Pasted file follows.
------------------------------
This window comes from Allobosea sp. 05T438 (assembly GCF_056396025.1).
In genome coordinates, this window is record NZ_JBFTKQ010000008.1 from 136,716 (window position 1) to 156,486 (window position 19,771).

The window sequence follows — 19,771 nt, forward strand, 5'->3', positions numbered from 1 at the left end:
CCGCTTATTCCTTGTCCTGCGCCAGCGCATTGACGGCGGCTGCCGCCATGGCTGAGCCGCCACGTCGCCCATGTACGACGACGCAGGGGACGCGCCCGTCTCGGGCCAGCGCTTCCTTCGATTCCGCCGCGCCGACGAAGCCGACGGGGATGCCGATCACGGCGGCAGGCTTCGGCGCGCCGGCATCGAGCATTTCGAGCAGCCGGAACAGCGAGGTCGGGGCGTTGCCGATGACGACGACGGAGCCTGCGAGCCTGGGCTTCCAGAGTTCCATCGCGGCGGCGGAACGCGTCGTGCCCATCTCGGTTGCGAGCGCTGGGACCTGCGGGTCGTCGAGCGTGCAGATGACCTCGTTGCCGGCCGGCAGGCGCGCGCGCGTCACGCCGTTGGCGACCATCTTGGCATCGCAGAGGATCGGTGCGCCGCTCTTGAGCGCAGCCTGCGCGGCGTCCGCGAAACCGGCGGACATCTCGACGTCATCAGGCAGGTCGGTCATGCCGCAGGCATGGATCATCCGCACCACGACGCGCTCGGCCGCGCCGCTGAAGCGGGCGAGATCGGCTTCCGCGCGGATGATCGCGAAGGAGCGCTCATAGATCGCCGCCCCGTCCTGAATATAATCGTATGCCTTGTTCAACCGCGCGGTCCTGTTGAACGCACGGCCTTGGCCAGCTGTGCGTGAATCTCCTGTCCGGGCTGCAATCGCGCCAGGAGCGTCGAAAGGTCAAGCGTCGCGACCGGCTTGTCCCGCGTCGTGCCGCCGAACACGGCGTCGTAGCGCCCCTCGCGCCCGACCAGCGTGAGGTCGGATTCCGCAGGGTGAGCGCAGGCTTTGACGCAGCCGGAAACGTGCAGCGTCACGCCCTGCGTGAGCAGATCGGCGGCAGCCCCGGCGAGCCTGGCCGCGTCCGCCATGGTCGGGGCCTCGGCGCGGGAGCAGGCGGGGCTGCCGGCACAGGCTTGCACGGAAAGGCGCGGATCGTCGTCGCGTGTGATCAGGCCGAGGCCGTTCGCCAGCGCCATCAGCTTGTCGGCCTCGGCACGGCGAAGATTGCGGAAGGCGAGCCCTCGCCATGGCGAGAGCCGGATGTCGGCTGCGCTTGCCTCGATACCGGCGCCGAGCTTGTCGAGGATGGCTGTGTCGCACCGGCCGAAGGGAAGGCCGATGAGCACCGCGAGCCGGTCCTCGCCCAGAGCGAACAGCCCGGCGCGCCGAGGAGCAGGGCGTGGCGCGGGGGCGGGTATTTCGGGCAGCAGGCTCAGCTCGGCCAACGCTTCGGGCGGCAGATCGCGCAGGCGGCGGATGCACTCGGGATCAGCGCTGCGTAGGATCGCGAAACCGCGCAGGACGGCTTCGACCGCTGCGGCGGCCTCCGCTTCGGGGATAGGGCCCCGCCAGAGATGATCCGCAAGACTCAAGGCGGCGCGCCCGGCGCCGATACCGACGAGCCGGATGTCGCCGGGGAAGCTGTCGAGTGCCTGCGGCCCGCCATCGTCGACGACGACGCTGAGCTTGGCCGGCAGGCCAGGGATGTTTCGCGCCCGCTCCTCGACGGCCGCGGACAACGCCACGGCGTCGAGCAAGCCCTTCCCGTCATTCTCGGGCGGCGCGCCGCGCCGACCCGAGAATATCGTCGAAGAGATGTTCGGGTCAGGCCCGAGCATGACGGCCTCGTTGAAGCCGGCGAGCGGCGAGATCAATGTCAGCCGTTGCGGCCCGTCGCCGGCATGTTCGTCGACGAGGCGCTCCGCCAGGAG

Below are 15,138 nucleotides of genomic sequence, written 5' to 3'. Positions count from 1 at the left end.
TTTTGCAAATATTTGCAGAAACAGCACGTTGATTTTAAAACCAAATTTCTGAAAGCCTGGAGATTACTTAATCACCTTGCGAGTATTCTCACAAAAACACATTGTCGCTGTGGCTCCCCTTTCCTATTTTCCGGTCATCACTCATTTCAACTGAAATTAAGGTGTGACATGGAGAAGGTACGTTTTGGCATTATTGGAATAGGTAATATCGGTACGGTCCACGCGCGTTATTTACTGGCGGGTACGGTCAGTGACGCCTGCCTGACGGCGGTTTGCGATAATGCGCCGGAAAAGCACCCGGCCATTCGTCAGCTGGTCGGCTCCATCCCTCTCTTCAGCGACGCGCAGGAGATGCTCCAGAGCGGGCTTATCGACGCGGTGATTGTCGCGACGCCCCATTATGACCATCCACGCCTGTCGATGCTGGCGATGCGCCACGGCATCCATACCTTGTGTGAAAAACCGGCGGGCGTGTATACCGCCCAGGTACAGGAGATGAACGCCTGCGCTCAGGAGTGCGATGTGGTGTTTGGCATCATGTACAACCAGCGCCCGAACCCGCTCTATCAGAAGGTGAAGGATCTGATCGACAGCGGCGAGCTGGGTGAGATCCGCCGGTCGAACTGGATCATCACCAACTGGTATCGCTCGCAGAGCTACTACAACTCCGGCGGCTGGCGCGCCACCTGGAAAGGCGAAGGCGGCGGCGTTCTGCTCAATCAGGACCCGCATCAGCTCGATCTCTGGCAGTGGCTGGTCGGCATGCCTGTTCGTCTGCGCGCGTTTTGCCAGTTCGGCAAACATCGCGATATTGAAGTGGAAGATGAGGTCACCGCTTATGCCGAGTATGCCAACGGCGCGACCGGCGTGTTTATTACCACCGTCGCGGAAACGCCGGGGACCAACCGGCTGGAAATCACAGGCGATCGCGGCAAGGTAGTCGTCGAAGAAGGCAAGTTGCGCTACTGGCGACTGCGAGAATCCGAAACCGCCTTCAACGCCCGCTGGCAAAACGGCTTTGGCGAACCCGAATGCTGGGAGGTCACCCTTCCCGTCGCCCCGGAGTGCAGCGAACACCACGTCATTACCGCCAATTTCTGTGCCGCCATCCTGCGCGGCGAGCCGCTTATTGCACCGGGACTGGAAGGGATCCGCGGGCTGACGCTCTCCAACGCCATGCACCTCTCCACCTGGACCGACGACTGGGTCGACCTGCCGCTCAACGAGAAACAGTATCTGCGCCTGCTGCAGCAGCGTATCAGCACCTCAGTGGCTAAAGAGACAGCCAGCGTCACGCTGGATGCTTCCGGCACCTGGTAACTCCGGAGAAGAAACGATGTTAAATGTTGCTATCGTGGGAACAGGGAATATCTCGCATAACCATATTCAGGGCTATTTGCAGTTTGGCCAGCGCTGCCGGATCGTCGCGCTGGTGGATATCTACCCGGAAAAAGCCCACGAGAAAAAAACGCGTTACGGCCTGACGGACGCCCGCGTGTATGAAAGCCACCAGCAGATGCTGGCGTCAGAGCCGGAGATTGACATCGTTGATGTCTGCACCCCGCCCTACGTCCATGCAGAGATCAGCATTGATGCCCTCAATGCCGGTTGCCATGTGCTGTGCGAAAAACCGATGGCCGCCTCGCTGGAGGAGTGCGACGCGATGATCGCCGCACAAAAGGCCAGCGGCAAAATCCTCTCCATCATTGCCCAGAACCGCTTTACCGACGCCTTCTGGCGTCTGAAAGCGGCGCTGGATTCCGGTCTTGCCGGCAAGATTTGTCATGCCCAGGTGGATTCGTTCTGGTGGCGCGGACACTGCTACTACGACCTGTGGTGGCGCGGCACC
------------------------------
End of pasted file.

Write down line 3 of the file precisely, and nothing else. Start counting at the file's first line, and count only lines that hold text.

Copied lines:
The window sequence follows — 19,771 nt, forward strand, 5'->3', positions numbered from 1 at the left end: